Is publication a godly goal? Is publication the eventual end game of all this writing? What happens if I don’t get published? Is it even okay to desire publication?

I’ve been reading Desiring God by John Piper, and I highly recommend it. He argues that the pursuit of pleasure is absolutely essential to the Christian life; that anything done without that joy is not edifying to others or glorifying to God, that God is most glorified in us when we are most satisfied in Him (I am oversimplifying his thesis here, so bear with me). Over the last few days, the readings on love, joy, and giving have been blowing my mind, and today, I was struck by how applicable some of his discussions were to this issue of Calling.

One issue Piper deals with is the contention that pleasure and virtue are mutually exclusive – that as believers, we cannot (should not) seek pleasure or reward in our actions (he, of course, argues that we can and we should). To me, publication is one of many writing “rewards.” You see the 6 degrees of Kevin Bacon connection game that my brain played in about five seconds?

Let’s take a few steps back and start small. Let’s forget publication for a few minutes and talk about the relationship between action and reward, and the supposed binary between virtuous acts/pleasurable acts. Can a virtuous act be pleasurable?

To expound on that question, should an act be virtuous in and of itself, without reward? I’ve never understood the phrase “writing for the sake of writing.” At its heart is a worldly wisdom which says that for an act to be virtuous, we shouldn’t seek a reward. If it comes, okay, but we should not expect one. To that assertion, everything in me says, what a load of bollocks! I don’t write simply to put words on a page anymore than a painter paints so that he can brush some red stuff against a canvas. I write so that people will read, and what’s more, I find writing to be an intrinsically enjoyable pursuit. Is it still virtuous?

In 1941, C.S. Lewis basically A-bombed the idea that pleasure and virtue are irreconcilable in Christianity. He preached, “I submit that this notion has crept in from Kant and the stoics and is no part of the Christian faith. Indeed, if we consider the unblushing promises of reward and the staggering nature of the rewards promised in the Gospels, it would seem that our Lord finds our desires [our pleasures] not too strong, but too weak.”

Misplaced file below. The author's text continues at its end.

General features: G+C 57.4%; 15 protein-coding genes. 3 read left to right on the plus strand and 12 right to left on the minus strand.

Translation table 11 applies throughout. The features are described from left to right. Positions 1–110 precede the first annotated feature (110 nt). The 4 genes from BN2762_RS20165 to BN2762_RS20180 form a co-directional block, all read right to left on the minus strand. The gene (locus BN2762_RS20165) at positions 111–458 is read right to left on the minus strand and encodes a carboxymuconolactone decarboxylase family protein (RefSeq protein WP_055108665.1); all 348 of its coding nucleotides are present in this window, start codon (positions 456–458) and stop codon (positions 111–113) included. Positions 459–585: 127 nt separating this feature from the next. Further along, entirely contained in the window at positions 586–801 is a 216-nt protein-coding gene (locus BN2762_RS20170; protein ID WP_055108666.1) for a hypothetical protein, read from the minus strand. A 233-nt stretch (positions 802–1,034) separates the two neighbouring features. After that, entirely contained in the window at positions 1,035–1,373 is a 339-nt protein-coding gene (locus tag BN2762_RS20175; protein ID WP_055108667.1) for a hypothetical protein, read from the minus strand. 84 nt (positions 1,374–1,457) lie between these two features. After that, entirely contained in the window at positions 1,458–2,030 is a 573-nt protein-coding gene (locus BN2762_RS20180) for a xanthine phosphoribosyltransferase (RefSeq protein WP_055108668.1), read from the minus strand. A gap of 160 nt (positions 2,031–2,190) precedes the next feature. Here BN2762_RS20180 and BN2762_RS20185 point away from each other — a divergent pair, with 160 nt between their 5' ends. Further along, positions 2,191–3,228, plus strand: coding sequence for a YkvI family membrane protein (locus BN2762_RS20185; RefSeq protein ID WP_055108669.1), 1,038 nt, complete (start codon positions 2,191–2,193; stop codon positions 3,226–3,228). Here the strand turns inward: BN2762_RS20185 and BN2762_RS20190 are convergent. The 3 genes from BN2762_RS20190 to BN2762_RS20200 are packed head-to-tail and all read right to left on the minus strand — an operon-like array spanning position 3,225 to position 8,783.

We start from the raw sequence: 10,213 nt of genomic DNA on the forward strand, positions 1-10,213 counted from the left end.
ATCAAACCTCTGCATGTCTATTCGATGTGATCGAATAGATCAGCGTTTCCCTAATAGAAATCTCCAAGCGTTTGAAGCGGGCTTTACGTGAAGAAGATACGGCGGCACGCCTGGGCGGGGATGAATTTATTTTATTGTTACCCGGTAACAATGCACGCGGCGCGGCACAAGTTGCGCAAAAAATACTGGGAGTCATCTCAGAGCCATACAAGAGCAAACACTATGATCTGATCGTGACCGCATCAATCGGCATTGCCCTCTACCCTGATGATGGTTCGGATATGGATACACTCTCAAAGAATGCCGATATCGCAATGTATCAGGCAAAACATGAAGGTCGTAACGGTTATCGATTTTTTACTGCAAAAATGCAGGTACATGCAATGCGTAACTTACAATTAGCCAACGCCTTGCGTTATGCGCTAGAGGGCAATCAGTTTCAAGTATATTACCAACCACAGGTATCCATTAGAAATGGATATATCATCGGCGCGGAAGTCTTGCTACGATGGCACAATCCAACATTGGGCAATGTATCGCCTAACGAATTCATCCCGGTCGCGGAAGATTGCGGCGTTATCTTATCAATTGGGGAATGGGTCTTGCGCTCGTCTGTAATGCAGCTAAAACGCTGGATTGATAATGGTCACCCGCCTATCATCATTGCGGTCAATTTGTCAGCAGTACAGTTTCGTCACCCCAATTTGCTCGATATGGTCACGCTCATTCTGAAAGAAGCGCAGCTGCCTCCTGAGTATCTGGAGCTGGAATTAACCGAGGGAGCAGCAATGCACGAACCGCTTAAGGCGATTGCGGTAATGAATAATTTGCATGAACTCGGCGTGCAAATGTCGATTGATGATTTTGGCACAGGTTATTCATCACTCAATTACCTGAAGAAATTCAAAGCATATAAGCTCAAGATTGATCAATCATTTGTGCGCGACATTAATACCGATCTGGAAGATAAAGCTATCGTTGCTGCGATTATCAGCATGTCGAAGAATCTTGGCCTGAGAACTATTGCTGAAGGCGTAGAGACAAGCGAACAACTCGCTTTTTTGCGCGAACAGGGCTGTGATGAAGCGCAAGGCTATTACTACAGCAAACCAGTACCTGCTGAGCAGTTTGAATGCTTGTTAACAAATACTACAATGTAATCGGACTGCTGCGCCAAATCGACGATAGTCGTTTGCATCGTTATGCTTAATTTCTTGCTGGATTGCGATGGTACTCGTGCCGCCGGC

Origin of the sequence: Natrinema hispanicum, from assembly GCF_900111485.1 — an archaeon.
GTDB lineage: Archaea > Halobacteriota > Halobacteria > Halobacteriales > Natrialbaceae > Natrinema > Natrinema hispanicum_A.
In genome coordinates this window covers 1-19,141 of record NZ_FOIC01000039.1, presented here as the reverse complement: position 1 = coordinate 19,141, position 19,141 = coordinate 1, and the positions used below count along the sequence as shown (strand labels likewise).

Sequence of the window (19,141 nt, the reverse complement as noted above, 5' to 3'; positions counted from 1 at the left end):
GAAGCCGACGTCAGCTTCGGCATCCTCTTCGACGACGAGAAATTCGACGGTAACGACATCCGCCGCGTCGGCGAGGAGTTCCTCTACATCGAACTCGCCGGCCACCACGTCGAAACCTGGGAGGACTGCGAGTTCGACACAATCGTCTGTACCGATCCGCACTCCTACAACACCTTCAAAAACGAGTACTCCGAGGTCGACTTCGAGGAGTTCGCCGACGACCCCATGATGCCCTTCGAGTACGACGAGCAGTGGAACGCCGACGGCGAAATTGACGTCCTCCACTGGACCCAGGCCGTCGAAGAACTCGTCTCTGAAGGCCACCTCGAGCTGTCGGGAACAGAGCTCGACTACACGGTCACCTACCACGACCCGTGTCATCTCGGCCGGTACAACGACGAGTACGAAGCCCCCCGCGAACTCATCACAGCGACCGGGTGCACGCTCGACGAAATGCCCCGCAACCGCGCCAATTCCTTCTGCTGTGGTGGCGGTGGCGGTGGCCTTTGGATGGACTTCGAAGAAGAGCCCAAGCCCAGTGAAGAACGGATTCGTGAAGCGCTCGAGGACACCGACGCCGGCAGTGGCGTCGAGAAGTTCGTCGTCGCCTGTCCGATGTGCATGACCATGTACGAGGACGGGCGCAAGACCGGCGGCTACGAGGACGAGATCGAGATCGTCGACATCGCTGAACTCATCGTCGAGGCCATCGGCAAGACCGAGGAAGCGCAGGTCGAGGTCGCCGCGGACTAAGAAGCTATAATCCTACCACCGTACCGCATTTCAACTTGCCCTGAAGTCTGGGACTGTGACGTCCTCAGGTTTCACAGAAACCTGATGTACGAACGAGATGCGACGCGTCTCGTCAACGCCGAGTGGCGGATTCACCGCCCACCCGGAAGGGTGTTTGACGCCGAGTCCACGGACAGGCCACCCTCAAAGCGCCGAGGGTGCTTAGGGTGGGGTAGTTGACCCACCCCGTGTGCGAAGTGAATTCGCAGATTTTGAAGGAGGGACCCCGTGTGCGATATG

John Piper further expurgates this notion of virtue/pleasure as a binary with his thesis that the pursuit of pleasure is an essential motive for every good deed. Piper writes: “If love is the overflow of joy in God that gladly meets the needs of other people, and if God loves such joyful givers, then this joy in giving is a Christian duty, and the effort not to pursue it is sin” (104, italics mine).

I write because I am pursuing joy, because it is the most powerful way in which I experience God. I hold no illusions about giving back to God; there’s nothing I can give that He hasn’t first given me. Thus, writing has to be a primarily hedonistic pursuit, even though others are reading my work. It would be wrong for me to write out of duty – to say I am writing for your edification and not my own, to abandon any pleasure in the act. Joy comes from above, and so if I am joyless, then my work is empty, and it is not going to edify you at all. Piper uses the analogy of marriage: how awful would it be for him to bring his wife roses on their anniversary if he were motivated by duty and not by love. And so it is with God: we are to worship because of an overflow of love rather than because it is our “duty.” Piper reminds us that yes, God loves a cheerful giver!

It is right – it is pure – to seek joy and pleasure in the act and to invite others to come and experience the joy as well. Thus, my joy is your joy, and your joy is my joy. There is a natural culmination, a natural reward of such overflowing abundance.

There are those who may say that it is wrong to desire public joy in the fruits of your labor, as it were. That it is unvirtuous or ungodly to expect reward in an act of love or calling. To them, Piper offers the words of C.S. Lewis, who writes: